The parasympathetic supply of the stomach and duodenum arises in the dorsal vagal motor nucleus in the floor of the fourth ventricle. The dorsal vagal motor nuclei contribute presynaptic parasympathetic axons to the left and right vagus nerves, which leave the jugular foramen to innervate thoracic and abdominopelvic organs. We will ignore the activity of the vagus nerves in the thorax other than to mention that the left and right vagus nerves closely associate with the esophagus and interweave to produce the anterior and posterior vagal trunks, which pierce the diaphragm alongside the esophagus to enter the abdominal cavity. The anterior vagal trunk travels on the anterior aspect of the stomach and across the hepatogastric ligament to innervate some of the liver and gallbladder. Frequently, one branch, the greater anterior gastric nerve, is larger than the others. The various gastric branches can be traced for some distance beneath the serous coat before they sink into the muscle coats, and although they communicate with neighboring gastric nerves, a true anterior gastric plexus in the accepted sense of the term does not usually exist. The pyloric branches (not illustrated) arise from the anterior vagal trunk or from the greater anterior gastric nerve and run to the right between the layers of the lesser omentum before turning inferiorly through or close to the hepatic plexus to reach the pyloric antrum, pylorus, and proximal part of the duodenum.
Small celiac branches run alongside the left gastric artery to the celiac plexus, often uniting with corresponding branches of the posterior vagal trunk. The posterior vagal trunk moves further posteriorly from the esophagus to run into the nearby celiac ganglion. In contrast to the presynaptic sympathetic axons entering the celiac ganglion, the presynaptic parasympathetic axons do not synapse there but instead pass through the ganglion to enter the celiac plexus. From there these axons, alongside the postsynaptic sympathetic axons from the celiac ganglion and viscerosensory axons, travel along branches of the celiac trunk, the hepatic, splenic, and left gastric plexuses, to reach the foregut organs. When these presynaptic parasympathetic axons reach the target organs, they synapse with postsynaptic parasympathetic nerve cell bodies located within the organs’ walls.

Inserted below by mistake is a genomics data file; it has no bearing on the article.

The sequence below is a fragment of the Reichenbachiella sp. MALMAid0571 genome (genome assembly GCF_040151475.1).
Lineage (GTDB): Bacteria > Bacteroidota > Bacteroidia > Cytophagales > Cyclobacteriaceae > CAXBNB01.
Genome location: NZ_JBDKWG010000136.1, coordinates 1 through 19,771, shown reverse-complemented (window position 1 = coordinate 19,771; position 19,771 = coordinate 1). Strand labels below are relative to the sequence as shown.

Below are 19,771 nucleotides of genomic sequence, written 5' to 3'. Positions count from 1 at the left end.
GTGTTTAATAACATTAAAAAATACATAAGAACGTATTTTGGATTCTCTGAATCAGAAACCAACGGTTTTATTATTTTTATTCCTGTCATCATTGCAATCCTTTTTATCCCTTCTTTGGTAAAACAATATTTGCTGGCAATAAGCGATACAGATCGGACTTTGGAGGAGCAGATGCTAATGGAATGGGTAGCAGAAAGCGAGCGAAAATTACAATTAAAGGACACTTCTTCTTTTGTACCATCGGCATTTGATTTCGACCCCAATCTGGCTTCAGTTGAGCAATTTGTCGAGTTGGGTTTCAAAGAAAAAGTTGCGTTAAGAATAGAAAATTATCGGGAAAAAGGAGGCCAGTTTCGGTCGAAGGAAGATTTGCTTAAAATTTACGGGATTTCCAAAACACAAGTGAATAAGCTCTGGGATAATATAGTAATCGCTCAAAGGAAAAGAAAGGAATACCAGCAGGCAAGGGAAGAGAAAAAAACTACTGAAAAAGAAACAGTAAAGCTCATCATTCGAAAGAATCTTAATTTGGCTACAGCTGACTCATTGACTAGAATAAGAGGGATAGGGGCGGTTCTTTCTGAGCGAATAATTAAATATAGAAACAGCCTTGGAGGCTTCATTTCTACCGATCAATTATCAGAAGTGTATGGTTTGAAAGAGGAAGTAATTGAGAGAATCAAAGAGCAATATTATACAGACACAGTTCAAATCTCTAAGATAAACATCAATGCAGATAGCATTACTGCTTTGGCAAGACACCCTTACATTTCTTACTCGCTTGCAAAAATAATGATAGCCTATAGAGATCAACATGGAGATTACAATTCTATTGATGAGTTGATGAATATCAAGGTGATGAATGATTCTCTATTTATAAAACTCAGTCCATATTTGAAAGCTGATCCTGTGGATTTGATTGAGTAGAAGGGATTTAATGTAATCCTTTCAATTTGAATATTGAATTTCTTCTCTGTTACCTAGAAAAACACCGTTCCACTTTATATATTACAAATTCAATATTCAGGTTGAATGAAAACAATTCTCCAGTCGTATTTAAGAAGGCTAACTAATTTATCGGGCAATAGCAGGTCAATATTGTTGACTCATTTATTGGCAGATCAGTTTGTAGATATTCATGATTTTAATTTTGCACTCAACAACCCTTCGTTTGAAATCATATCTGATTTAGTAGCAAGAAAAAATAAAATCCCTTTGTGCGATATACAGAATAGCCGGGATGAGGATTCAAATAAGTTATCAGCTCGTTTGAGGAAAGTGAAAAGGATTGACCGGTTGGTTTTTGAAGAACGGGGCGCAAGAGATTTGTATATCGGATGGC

|AUTONOMIC INNERVATION OF STOMACH AND DUODENUM: SCHEMA|
Viscerosensory activity related to the stomach and duodenum is divided into two categories, visceral pain and normal visceral reflexive stimuli. The stomach is insensitive to ordinary tactile, painful, and thermal stimuli, although it responds strongly to tension, ischemia, and chemical irritations as visceral pain. Visceral pain fibers travel in a retrograde fashion along the sympathetic innervation of the stomach; therefore, visceral pain axons traveling along the left gastric, right gastric, left gastroomental, or right gastroomental plexuses would eventually reach the celiac ganglion. Without synapsing, such an axon would continue along the greater thoracic splanchnic nerves, through the sympathetic chain ganglia, and then through the white rami communicans, anterior ramus, and spinal nerve. At this time, being afferent, the axon would travel along the posterior root to reach the spinal cord. Prior to reaching the spinal cord, the axon encounters (but does not synapse within) its nerve cell body. The nerve cell bodies of these viscerosensory axons are located in the posterior (dorsal) root ganglia. Because these nerve cells are pseudounipolar, their axon extends from the target tissue to reach the cell body but also proximally to reach the posterior gray horn of the spinal cord.
Nonpainful, reflexive stimuli from the stomach travel in a retrograde manner along its parasympathetic innervation. Because all foregut organs receive their presynaptic parasympathetic innervation via the vagus nerves, reflexive visceral afferents from the stomach ascend along the vagus nerve to reach the brainstem and then project to the inferior aspect of the solitary nucleus. The cell bodies for these axons are located in the inferior vagal ganglion, which is located near the point at which the vagus nerves exit from the right and left jugular foramina.